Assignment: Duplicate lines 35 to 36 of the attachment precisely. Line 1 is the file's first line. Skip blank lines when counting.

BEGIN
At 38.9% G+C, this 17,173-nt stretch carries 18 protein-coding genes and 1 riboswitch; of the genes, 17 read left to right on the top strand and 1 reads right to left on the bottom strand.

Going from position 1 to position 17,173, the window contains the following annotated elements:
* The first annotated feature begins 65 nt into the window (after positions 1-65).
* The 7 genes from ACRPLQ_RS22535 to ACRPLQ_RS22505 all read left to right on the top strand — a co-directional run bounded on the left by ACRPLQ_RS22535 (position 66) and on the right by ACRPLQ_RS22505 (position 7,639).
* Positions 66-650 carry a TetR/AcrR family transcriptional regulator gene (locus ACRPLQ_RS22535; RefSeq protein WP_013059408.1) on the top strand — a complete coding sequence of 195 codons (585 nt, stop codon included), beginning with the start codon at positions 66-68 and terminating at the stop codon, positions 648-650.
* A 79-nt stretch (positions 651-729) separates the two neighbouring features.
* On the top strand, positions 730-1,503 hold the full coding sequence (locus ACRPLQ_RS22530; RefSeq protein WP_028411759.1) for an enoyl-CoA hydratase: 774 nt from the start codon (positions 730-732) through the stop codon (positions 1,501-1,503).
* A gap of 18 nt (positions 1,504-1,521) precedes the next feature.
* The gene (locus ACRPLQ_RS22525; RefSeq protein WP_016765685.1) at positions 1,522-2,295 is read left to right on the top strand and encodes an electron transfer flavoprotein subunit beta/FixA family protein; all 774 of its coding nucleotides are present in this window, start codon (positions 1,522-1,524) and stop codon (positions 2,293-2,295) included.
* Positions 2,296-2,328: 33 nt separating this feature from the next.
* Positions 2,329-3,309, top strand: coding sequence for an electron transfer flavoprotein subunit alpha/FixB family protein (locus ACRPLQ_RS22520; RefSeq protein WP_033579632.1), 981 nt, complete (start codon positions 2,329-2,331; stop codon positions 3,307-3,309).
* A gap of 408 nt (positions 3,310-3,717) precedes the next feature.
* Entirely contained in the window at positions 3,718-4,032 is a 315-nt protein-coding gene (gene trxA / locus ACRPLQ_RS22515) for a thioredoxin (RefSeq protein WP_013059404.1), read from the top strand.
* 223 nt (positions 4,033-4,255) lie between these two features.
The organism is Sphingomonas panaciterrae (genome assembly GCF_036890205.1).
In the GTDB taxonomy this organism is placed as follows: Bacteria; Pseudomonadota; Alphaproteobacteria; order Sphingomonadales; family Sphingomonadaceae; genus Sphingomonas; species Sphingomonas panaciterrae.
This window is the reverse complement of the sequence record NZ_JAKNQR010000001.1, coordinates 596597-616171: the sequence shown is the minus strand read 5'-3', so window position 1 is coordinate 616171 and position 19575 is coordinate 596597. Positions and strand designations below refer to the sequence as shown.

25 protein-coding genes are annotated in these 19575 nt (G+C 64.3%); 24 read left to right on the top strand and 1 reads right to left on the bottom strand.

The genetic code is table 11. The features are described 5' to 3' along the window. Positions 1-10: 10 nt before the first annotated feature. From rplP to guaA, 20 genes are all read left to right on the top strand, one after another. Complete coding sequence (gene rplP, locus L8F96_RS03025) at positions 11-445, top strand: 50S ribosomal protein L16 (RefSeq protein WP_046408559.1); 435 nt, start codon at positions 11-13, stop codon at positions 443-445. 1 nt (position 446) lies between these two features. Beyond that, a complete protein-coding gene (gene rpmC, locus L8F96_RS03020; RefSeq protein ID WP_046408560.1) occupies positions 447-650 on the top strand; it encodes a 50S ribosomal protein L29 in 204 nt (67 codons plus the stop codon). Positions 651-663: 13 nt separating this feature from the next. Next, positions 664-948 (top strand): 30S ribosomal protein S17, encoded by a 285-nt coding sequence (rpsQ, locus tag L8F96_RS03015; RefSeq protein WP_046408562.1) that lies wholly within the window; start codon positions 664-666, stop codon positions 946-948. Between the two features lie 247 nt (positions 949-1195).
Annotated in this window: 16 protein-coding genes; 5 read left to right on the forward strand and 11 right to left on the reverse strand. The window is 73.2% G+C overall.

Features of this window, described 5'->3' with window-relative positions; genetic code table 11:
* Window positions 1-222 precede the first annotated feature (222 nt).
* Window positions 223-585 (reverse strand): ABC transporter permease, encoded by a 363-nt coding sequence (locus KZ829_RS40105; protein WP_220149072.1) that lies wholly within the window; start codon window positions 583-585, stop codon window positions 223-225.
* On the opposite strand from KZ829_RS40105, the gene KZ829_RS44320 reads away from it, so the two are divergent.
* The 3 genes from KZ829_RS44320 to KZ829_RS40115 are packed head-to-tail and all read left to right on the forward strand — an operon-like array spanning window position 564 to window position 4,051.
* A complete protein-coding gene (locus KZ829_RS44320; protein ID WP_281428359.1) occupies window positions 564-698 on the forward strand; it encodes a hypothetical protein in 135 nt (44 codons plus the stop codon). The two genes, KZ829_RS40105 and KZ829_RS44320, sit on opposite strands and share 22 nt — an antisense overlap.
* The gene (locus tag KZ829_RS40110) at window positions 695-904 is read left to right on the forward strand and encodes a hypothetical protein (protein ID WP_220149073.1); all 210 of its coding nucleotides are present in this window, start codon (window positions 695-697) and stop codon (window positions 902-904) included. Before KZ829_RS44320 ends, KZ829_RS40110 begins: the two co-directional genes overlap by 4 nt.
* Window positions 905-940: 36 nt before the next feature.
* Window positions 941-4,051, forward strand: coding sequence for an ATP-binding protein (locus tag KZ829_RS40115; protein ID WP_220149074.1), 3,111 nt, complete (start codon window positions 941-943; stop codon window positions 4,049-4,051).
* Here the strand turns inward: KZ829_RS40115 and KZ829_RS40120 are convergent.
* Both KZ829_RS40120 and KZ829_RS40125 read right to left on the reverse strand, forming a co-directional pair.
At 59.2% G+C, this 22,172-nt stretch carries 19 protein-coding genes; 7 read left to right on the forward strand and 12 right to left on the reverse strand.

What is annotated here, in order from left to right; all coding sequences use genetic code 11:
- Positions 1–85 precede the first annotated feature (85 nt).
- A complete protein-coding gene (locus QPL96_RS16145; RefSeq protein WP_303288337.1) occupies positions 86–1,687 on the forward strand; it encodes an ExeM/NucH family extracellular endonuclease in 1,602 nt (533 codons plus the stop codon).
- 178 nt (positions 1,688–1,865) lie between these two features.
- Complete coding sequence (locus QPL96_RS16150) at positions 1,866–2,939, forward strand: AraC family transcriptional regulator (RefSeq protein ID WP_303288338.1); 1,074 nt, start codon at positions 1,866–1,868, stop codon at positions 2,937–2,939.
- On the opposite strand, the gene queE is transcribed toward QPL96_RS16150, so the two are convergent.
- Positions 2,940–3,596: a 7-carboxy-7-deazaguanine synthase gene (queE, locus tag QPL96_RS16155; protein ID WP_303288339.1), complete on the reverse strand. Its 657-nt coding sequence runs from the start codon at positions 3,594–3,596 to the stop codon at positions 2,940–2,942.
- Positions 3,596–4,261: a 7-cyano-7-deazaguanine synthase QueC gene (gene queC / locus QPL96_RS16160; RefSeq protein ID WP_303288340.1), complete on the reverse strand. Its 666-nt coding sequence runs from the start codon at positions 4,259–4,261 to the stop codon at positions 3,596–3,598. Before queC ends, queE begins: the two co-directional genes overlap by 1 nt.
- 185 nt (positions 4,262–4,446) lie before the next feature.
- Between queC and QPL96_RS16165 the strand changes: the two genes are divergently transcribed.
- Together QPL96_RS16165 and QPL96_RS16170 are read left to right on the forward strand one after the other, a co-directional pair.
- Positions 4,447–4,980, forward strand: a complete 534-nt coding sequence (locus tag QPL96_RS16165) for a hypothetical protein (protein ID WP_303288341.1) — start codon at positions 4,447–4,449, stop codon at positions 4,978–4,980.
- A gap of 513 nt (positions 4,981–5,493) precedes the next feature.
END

- A complete protein-coding gene (locus QPL96_RS16145; RefSeq protein WP_303288337.1) occupies positions 86–1,687 on the forward strand; it encodes an ExeM/NucH family extracellular endonuclease in 1,602 nt (533 codons plus the stop codon).
- 178 nt (positions 1,688–1,865) lie between these two features.